"For thousands of feet upwards the eye looks upon straight cut rocky frontages, not worn smooth by time, or by wind or water, but as sharply defined and as fresh looking in all respects as if riven asunder but yesterday by the stupendous wedges of Titanic Masons.“ - James Hingston, 1883
Since I've been living in New Zealand, Milford Sound has been one of those places that everyone tells me I have to see. Quite a few people have told me it's their favorite place in New Zealand. For nearly a year, I've been trying to get to this magical place hidden in the south west of New Zealand's South Island Fjord land.
Milford Sound is pretty 'out of the way' even by New Zealand standards. It's about a 4-hour drive from Queenstown, and there's really only one accommodation in Milford Sound, so attempting a day trip can require quite a bit of driving. Instead of catching the tour bus from Queenstown, we opted to spend the night in Te Anau so we'd only have a 2-hour drive to Milford Sound.
Hmmm, what can I say about Te Anau? It's a pretty small town, not much in the way of yummy food, but there is a really beautiful lake and staying there does beat having to drive 8 hours to and from Queenstown in a day. And that's all I have to say about Te Anau.
Now before I get into our Milford Sound adventure, let me take a moment to slightly burst your bubble. When you google Milford Sound, this is what you see...
And when you visit the Milford Sound website, you can watch this truly stunning footage.
Well I've got good news and bad news. Which do you want first? The bad news is that Milford Sound looks like that (glassy water with the perfect reflection, blue skies, sun shining) for about 2 weeks out of the year. Milford Sound gets a mean annual rainfall of about 22 feet on 182 days a year making it the wettest inhabited place in New Zealand and one of the wettest places in the world!!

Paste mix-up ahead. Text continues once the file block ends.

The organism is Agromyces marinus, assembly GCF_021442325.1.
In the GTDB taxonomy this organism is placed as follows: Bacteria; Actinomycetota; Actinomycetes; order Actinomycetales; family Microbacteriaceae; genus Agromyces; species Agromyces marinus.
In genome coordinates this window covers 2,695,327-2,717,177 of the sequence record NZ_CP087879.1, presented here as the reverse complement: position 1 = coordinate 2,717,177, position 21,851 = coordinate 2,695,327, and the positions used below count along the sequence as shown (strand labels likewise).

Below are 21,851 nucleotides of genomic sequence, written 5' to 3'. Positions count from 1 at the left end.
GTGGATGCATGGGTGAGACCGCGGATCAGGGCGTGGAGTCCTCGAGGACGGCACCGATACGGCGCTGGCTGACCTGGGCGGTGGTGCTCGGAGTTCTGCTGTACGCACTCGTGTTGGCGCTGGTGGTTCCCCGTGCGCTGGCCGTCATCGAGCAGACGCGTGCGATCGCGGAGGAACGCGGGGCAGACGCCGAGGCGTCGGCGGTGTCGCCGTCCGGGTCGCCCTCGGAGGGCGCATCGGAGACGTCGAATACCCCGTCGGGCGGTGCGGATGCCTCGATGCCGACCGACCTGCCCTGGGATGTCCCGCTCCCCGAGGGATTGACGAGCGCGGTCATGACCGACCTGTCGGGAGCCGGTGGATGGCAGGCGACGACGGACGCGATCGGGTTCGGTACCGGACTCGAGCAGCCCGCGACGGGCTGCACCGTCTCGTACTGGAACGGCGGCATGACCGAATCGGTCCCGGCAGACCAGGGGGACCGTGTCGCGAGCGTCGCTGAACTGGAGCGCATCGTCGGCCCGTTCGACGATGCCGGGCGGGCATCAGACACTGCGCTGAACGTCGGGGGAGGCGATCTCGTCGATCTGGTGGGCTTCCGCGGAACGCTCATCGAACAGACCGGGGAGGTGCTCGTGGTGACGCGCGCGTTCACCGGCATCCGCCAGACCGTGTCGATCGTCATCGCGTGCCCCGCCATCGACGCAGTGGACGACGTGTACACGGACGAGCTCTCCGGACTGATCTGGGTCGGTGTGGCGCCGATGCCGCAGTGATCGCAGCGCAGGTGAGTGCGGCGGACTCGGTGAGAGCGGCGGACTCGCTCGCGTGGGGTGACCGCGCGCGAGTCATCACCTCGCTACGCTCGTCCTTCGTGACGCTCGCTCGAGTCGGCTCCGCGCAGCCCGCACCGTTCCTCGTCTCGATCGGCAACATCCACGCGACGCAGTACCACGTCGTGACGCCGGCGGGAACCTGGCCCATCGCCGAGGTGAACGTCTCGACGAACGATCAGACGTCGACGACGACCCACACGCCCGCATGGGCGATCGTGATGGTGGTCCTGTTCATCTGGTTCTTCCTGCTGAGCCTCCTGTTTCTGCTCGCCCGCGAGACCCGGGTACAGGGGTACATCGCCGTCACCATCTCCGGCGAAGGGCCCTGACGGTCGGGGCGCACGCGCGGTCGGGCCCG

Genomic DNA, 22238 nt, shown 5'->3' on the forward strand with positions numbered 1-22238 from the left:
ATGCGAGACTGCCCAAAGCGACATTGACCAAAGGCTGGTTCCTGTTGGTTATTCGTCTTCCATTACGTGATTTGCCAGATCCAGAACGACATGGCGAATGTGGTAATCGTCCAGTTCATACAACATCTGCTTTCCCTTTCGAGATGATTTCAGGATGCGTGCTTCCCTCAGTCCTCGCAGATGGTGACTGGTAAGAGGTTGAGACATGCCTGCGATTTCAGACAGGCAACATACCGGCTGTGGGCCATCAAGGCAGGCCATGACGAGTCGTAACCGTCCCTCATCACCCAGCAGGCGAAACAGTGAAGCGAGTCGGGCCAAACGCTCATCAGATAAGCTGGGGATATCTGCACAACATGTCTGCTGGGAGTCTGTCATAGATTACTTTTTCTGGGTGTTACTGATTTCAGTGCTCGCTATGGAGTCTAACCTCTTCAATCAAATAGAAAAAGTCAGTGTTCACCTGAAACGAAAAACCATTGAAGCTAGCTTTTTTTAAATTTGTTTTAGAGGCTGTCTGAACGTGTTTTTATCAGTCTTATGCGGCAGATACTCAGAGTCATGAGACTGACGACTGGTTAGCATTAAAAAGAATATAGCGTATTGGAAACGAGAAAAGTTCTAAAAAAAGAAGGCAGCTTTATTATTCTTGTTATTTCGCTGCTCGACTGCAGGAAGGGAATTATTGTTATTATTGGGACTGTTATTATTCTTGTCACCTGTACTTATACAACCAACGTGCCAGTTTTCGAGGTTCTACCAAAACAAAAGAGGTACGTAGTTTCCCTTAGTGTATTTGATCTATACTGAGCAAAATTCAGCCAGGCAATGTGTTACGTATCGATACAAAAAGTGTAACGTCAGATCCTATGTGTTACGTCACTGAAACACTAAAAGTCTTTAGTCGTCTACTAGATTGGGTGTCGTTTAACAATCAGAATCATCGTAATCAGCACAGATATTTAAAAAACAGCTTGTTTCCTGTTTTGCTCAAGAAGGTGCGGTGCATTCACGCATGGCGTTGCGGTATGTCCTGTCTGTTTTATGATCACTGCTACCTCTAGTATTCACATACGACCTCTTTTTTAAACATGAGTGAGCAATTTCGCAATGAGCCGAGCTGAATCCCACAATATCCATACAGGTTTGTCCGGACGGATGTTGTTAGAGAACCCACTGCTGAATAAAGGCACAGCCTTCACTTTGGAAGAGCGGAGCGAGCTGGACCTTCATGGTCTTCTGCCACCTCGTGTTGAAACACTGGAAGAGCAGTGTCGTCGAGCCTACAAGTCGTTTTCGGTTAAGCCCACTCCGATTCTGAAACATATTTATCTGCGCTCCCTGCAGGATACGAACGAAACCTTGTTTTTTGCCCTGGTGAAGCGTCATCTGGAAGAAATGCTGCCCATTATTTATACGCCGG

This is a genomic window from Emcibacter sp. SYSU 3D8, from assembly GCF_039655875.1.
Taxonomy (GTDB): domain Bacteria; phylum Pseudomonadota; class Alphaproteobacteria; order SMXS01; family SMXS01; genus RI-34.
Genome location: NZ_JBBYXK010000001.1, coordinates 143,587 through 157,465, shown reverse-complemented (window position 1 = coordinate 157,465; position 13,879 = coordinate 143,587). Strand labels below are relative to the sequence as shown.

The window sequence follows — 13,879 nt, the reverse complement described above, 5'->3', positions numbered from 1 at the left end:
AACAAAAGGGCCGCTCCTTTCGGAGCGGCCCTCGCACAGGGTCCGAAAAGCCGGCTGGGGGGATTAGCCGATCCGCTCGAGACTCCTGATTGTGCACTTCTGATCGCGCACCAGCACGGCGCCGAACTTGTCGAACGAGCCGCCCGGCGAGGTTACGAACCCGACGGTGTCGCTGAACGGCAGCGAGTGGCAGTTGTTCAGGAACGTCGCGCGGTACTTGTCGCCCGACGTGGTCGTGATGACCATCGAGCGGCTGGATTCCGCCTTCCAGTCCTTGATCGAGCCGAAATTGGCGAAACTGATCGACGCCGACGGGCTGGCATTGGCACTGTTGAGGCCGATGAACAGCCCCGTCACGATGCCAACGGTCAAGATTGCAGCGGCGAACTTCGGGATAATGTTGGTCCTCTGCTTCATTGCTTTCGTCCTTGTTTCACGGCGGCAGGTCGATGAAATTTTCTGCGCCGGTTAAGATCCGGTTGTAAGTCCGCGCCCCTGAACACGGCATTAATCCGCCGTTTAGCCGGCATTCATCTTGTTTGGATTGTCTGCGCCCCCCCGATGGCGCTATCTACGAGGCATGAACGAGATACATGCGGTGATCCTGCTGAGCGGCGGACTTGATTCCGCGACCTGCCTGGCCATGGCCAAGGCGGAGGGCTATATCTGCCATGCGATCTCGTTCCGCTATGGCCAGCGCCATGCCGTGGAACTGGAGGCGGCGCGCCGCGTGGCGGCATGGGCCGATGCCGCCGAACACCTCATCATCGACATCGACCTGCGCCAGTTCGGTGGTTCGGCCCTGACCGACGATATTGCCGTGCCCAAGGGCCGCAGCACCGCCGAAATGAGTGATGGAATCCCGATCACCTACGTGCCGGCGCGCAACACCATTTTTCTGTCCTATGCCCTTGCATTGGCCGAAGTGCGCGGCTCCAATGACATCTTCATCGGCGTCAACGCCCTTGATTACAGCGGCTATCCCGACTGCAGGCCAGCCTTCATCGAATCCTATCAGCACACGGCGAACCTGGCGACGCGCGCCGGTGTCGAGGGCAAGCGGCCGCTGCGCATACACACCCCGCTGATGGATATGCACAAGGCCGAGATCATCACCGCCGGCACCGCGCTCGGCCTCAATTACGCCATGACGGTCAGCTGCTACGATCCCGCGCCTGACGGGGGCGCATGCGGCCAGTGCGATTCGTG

The good news is, when it rains it creates thousands of waterfalls cascading down cliff faces, making for a pretty spectacular experience.
Now why don't tourism sites advertise this a bit more instead of burying this crucial information at the bottom of an 'About' page?
So now that I've done my duty as a blogger and managed your expectations, let's get into my Milford Sound adventure!
We awoke in Te Anau before the sun rose and hit the road for an afternoon of kayaking in Milford Sound with Real Journeys. Half asleep, the car was pretty quiet, some of us dozing on and off throughout the stunning alpine drive. I HATE when I fall asleep when riding through New Zealand. I actually feel like I'm being rude... to New Zealand. There is so much natural beauty to see and I hate to miss out. But on this particular morning, I couldn't help myself.
Soon the landscape drastically changed to rain forest and then to large steep cliffs and boulders that were so high, the tops of them were buried in the clouds. We drove through a pitch black tunnel that went through the earth and emerged to find the beginnings of what appeared to be the start of Milford Sound. Despite the foggy and rainy weather, it was absolutely incredible. We were just surrounded by steep rock, as far up as we could see on all sides. I pressed my face against the car window trying to look up, and then we pulled over to really take it all in.
We arrived at Milford Sound Lodge just in time to grab breakfast while we waited for our guides to arrive for the 2-hour kayaking excursion. Soon we loaded into the Real Journeys van and headed to a shack on the waterfront where we suited up in our kayaking gear — swim suits, long johns, hats, bright orange jackets, life vests, kayak skirts, the works.
Just as we headed over to the kayaks, it started to pour. Our Real Journeys tour guide (who was just the nicest, most enthusiastic guy) was PUMPED about the weather. It's rare that you show up for a tour in the rain to be told 'you're in for a real treat!' More rain equals more waterfalls!!